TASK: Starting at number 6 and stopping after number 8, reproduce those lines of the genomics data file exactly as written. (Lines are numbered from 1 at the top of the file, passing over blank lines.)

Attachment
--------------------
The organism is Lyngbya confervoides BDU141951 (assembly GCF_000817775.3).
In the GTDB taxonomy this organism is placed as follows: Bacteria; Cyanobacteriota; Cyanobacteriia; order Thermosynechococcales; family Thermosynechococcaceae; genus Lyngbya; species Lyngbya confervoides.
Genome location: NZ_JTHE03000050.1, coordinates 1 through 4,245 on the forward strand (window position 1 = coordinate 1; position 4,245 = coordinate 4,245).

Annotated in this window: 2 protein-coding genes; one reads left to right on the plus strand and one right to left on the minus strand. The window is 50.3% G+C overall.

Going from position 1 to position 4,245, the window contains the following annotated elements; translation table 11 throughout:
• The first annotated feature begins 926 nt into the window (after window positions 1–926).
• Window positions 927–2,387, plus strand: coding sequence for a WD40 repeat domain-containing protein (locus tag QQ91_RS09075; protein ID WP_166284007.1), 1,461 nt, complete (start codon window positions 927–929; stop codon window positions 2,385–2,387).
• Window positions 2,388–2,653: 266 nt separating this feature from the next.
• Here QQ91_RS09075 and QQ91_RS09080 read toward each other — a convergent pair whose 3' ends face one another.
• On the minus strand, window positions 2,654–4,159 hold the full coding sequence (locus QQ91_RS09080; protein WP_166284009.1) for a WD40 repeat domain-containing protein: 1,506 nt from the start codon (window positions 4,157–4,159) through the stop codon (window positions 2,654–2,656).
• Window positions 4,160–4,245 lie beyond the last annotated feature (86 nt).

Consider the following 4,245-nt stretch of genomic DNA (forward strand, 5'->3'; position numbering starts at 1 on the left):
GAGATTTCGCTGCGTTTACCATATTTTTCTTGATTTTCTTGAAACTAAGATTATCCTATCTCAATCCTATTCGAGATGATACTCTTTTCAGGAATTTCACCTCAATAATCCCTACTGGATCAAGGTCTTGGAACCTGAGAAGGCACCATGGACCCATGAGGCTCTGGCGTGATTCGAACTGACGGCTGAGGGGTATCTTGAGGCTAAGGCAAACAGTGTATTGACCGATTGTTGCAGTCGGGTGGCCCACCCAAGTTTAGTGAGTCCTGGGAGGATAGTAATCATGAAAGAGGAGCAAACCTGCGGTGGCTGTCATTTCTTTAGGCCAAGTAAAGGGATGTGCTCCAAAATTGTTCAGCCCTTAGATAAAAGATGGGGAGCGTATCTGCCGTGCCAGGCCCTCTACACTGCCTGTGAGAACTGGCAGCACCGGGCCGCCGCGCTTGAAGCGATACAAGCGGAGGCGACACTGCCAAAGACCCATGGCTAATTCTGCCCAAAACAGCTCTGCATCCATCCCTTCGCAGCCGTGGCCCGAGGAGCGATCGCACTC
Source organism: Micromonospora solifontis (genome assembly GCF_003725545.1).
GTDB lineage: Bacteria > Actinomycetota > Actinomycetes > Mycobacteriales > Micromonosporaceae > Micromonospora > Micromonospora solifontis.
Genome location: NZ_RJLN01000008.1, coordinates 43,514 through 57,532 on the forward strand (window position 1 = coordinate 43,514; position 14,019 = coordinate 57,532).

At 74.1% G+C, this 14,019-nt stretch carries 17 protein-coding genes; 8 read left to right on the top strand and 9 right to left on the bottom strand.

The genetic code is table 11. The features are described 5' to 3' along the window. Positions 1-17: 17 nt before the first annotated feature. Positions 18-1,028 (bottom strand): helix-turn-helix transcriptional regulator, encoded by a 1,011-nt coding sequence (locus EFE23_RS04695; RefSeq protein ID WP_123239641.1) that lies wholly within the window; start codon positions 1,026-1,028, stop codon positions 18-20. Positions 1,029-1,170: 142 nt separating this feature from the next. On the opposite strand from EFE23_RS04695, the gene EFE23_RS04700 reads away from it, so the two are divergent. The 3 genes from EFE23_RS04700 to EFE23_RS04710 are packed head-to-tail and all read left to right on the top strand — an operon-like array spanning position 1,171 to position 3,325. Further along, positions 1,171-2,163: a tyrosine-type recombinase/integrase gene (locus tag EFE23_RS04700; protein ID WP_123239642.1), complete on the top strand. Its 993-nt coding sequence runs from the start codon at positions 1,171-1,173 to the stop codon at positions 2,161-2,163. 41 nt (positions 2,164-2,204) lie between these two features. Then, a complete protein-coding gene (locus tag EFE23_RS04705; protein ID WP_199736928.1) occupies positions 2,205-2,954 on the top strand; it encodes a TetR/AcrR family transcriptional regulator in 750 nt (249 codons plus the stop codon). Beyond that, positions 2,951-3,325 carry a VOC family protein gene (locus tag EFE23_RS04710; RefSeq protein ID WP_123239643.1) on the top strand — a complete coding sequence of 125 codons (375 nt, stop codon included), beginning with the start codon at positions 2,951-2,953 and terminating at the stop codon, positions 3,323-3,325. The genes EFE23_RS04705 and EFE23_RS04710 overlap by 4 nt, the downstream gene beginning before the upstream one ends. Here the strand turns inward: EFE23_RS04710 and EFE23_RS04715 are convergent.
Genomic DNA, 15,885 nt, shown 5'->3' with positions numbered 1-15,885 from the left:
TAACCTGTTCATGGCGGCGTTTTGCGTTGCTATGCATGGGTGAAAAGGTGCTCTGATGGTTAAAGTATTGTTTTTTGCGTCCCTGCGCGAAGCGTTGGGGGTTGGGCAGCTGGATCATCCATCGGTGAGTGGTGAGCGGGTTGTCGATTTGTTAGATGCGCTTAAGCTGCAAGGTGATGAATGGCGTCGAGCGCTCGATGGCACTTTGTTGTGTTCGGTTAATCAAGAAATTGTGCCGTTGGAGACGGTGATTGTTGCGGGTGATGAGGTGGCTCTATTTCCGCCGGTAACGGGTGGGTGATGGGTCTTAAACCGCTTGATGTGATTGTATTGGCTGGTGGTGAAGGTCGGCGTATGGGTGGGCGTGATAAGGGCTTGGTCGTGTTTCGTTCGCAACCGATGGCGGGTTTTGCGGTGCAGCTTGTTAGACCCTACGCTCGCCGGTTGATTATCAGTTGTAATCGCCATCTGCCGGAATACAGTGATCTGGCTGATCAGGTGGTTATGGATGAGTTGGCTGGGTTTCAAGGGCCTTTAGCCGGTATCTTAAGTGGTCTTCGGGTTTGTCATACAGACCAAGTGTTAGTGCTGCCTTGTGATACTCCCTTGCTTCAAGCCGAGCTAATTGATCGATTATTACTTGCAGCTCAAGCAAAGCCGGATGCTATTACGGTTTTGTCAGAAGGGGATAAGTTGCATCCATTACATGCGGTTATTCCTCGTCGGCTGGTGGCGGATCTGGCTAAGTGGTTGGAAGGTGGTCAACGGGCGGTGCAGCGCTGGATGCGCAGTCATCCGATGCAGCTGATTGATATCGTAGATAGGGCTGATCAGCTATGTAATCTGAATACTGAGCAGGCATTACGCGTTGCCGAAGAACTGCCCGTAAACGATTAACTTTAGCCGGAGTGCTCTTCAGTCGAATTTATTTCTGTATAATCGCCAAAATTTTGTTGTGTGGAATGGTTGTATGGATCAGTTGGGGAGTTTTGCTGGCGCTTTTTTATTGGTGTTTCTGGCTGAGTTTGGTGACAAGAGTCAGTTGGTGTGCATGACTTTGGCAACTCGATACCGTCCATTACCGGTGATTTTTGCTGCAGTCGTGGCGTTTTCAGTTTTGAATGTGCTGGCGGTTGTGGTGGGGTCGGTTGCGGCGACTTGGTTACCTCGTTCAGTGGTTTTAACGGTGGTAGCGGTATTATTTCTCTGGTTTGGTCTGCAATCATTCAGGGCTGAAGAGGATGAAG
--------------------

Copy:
• The first annotated feature begins 926 nt into the window (after window positions 1–926).
• Window positions 927–2,387, plus strand: coding sequence for a WD40 repeat domain-containing protein (locus tag QQ91_RS09075; protein ID WP_166284007.1), 1,461 nt, complete (start codon window positions 927–929; stop codon window positions 2,385–2,387).
• Window positions 2,388–2,653: 266 nt separating this feature from the next.